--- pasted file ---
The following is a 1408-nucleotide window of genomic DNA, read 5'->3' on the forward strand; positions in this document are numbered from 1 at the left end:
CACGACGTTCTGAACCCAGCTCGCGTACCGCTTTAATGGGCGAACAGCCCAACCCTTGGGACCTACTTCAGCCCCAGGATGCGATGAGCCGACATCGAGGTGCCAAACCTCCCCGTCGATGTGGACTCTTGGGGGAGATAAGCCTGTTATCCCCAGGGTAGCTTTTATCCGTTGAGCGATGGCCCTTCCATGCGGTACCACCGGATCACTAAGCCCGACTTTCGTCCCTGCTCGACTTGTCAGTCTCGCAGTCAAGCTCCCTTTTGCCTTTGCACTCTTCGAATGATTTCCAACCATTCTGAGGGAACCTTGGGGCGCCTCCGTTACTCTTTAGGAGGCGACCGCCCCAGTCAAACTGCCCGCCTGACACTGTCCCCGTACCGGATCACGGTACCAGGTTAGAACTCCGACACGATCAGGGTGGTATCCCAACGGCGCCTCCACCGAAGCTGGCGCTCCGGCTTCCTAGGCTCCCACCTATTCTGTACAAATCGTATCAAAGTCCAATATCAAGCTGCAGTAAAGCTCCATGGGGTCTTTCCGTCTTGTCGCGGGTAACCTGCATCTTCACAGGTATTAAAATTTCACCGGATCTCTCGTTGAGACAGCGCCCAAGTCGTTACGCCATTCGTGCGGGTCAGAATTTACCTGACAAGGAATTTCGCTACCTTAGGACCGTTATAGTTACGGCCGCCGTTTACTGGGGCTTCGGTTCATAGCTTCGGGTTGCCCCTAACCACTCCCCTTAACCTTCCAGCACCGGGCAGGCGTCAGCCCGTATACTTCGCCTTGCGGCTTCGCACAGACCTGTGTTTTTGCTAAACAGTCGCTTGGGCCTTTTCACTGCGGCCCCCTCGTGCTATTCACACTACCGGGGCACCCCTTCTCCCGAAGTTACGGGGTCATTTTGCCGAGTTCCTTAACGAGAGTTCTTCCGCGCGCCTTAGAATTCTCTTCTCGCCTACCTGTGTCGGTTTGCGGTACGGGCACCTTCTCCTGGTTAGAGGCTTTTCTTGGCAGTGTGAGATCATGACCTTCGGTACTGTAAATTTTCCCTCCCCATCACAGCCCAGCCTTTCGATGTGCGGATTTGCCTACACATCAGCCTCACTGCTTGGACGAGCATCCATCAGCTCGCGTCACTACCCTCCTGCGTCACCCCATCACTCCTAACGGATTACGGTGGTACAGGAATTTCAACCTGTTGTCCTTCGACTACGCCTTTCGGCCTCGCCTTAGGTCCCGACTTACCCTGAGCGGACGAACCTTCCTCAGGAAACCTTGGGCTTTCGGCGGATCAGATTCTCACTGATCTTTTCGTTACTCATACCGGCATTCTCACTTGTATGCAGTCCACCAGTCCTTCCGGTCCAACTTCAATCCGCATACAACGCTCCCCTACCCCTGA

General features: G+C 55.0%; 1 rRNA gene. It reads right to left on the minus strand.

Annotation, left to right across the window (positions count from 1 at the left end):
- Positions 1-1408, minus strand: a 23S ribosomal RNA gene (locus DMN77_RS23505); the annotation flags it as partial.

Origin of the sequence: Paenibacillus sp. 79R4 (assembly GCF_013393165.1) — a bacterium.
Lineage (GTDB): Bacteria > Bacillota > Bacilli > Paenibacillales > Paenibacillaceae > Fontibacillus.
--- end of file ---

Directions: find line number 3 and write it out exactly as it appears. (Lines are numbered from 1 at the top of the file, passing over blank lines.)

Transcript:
General features: G+C 55.0%; 1 rRNA gene. It reads right to left on the minus strand.